Protein is often referred to as the building block of muscle, which is why so many people consume a lot of meat, fish and nuts, for example, and why people will consistently knock back a few protein shakes every day in order to increase their intake even further.
Indeed the protein supplement industry seems to be growing all the time because you will find hundreds of these products online, with more being added all the time, and as well as being available to buy from health stores and sports shops, they are now being sold in supermarkets as well.
Nevertheless, despite their growing popularity, there are still many people within the health and fitness industries who are skeptical about their overall effectiveness.
So in this article I want to discuss whether or not protein shakes actually work, and share with you the results of a new study that has come up with some interesting findings.
According to the British Journal of Sports Medicine, a group of Canadian researchers looked at the results of 49 previous studies comprising a total of 1863 people, all of whom regularly worked out in the gym.
Their goal was to see if those people who consumed extra protein, whether through food, protein bars, powders or shakes, were able to build lean muscle mass more successfully.
After looking through all of this data, they concluded that ‘dietary protein supplementation significantly enhanced changes in muscle strength and size during prolonged RET (resistance exercise training) in healthy adults‘.
Robert Morton, the lead author, said:
“Performing resistance exercise is an effective way to maintain or increase lean muscle mass.”
“Protein supplementation is sufficient and necessary to augment increases in muscle mass and strength during periods of resistance training.”
The Most Interesting Findings
These results will not come as any great surprise to those people (and I am including myself in this list) who have been working out for many years and consuming protein shakes and supplements on a regular basis.
However this group of researchers did make some very interesting observations:
– consuming more than 1.62 g of protein per day for every kg of bodyweight doesn’t seem to help you build any additional muscle mass
You will often hear industry experts telling us that consuming excessive amounts of protein will not necessarily benefit you any more, and this seems to be borne out by this latest study.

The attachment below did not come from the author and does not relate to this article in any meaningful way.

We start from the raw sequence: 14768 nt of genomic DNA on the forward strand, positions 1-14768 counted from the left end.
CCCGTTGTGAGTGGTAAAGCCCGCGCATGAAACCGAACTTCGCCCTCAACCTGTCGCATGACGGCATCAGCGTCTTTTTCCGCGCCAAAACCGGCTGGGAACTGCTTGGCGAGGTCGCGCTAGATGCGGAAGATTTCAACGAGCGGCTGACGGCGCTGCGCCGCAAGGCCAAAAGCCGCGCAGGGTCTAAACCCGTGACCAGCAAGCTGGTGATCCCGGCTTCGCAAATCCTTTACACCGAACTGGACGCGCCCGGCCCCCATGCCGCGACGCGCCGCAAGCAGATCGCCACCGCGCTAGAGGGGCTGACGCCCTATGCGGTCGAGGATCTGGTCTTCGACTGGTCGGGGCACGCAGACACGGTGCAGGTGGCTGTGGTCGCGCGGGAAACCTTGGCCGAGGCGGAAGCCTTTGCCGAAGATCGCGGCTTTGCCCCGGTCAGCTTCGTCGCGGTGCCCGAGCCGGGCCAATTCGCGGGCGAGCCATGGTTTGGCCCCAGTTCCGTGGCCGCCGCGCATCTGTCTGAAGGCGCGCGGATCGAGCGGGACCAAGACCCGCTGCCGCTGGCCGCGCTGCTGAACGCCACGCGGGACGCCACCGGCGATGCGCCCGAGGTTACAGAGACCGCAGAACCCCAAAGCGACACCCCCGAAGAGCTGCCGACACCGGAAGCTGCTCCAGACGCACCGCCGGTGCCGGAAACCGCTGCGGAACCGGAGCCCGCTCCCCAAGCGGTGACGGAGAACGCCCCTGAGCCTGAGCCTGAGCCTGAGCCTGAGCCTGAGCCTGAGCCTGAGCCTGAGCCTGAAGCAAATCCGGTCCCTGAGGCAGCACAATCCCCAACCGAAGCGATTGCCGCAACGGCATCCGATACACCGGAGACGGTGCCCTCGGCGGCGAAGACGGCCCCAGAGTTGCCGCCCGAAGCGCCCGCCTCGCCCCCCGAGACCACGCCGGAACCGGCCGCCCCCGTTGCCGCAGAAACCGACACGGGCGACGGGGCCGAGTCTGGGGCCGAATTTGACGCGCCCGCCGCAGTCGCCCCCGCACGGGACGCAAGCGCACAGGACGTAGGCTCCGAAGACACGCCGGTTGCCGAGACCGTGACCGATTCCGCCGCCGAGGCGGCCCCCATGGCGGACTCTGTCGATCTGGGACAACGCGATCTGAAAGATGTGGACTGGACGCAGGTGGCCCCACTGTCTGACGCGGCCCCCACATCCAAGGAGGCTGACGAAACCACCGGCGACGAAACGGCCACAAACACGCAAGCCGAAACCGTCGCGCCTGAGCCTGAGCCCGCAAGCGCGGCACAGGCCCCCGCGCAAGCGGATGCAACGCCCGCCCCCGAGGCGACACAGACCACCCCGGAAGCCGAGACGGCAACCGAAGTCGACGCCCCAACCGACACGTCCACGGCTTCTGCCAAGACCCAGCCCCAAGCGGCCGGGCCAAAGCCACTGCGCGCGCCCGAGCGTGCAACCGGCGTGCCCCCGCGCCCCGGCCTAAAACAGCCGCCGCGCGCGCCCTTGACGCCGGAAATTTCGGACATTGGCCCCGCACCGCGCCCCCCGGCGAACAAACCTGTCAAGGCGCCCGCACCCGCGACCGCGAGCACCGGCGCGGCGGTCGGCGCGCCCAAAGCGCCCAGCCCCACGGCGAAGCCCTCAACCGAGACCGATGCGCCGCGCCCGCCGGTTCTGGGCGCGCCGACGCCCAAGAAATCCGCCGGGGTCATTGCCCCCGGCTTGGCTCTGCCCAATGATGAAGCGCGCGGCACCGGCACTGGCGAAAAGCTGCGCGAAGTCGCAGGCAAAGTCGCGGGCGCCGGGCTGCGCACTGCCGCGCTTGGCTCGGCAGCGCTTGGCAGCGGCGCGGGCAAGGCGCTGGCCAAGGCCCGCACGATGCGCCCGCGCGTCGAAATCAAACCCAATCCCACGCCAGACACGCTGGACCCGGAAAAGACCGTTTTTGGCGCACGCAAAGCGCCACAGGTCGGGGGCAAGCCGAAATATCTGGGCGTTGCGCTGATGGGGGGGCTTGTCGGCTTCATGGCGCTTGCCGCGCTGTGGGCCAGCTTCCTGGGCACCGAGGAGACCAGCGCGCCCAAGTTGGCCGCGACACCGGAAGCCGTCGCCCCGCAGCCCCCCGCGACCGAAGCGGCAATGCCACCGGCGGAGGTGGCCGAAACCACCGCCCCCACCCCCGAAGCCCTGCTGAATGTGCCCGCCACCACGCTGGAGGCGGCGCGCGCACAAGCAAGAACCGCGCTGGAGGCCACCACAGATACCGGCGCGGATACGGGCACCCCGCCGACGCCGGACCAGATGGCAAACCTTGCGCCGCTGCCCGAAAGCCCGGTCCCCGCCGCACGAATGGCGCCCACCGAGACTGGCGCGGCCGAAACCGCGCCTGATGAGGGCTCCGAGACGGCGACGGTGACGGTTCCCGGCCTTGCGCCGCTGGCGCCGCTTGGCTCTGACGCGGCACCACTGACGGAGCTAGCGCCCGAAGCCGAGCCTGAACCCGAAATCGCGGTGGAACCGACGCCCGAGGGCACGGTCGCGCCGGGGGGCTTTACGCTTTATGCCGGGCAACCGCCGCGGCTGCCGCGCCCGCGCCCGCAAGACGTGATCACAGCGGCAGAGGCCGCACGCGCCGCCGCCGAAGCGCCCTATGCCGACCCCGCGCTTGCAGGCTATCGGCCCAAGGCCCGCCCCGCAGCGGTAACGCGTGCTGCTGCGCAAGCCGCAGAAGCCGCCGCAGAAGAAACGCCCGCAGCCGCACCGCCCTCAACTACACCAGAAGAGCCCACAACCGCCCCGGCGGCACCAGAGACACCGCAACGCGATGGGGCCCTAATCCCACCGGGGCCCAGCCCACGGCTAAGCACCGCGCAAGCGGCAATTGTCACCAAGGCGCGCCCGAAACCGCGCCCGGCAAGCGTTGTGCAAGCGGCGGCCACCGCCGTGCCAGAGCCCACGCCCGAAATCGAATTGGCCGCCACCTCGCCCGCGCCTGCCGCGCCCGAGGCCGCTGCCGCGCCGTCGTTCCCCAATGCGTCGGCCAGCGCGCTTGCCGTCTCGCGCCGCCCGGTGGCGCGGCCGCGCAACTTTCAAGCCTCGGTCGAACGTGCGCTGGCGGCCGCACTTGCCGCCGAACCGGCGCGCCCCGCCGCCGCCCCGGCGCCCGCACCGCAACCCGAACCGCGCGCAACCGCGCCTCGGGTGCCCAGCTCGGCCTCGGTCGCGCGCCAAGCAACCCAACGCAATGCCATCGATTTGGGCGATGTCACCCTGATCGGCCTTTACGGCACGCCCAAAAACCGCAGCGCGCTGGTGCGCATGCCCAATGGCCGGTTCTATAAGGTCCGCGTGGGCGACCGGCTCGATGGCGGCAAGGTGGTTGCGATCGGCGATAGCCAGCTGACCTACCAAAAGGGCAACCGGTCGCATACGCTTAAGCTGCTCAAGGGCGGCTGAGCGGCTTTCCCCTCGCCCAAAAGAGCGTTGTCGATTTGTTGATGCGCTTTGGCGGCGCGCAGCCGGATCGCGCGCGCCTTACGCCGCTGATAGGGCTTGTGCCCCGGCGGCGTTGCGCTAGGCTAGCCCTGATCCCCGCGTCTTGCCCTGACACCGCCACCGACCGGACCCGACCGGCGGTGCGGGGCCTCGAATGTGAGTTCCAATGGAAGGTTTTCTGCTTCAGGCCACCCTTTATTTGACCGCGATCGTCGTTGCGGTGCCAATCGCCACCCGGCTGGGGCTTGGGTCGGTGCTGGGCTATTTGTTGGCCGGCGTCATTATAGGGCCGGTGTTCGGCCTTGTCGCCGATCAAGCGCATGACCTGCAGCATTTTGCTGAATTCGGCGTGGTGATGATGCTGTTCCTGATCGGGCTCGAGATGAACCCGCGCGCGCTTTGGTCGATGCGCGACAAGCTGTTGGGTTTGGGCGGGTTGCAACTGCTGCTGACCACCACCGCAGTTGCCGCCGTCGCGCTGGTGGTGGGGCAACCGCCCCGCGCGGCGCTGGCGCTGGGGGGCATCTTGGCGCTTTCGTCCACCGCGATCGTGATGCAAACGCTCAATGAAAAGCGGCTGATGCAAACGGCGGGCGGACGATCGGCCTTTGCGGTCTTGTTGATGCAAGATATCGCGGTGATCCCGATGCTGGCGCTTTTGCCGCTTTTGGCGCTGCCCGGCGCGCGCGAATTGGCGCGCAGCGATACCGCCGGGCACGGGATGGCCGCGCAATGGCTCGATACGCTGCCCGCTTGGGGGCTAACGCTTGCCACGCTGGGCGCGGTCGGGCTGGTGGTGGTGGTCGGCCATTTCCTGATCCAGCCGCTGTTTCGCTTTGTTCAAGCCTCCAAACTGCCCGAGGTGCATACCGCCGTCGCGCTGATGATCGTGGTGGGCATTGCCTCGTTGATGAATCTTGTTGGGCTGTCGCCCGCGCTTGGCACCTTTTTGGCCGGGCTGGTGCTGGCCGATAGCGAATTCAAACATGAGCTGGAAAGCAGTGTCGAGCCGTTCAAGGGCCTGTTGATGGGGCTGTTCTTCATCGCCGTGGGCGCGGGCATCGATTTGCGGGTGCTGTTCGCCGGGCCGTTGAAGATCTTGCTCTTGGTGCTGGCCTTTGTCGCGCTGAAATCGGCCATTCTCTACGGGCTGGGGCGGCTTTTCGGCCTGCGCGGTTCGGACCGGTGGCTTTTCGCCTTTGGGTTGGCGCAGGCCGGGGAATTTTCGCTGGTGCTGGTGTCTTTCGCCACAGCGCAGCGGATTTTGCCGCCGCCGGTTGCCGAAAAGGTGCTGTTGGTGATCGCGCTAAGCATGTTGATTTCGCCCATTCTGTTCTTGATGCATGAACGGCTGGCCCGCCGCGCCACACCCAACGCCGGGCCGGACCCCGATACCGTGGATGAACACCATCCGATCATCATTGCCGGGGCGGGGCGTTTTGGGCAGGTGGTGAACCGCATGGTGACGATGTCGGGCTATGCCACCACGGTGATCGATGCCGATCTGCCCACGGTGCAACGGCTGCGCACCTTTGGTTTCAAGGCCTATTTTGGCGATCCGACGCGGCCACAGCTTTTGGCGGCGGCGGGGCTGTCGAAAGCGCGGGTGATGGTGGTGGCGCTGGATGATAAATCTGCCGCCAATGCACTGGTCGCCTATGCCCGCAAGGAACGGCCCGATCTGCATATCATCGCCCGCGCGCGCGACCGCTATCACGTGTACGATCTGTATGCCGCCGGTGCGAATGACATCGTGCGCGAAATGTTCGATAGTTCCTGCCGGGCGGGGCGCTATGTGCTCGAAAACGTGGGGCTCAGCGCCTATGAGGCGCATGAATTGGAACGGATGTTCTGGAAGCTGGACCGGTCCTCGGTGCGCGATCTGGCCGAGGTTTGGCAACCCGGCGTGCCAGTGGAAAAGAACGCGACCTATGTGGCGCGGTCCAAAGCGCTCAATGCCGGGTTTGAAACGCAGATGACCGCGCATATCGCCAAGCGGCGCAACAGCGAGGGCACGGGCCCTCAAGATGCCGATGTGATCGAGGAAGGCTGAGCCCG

So as a general guide, you should consume no more than 81 g of protein per day if you weigh 50 kg, no more than 121.5 g of protein if you weigh 75 kg and no more than 162 g if you weigh 100 kg.
– protein doesn’t help older people as much as it helps younger people
Many people will notice that it becomes harder to control their weight and harder to build muscle as they get older, and the findings of this study suggest that consuming extra protein isn’t going to dramatically boost muscle growth either.
Therefore men might wish to take a natural testosterone or HGH booster as well in order to build muscle, and people of both sexes may well have to work harder in the gym to make gains.
– the benefits of extra protein were more pronounced for newer exercisers than for people who have have doing resistance training for a longer period of time
This is one of the more surprising findings, but I guess it would make sense that those people who are new to the gym have plenty of growth potential, and the combination of increased protein and regular strength training is sure to have a more noticeable effect.
Seasoned fitness fanatics, however, are more likely to have reached a plateau and may have limited potential to make a lot more gains.
The point is that protein supplements will indeed help you build muscle, but they will only be effective if you are doing plenty of muscle-building exercises at home or in the gym as well.
Furthermore, you should be wary of consuming too much protein because taking more than 1.62 g of protein for every kg of bodyweight has no added benefits at all, and will probably do more harm than good.
If you read this article, you will discover some of the drawbacks of protein shakes that no-one ever tells you about, such as the excessive bloating that they can cause, for example, and you will see that there are a few adverse side effects that you should be aware of.
So the best strategy is to get as much protein from your diet as you can, and use supplements to increase your intake even further if you are serious about building muscle, but only up to the maximum recommended amount.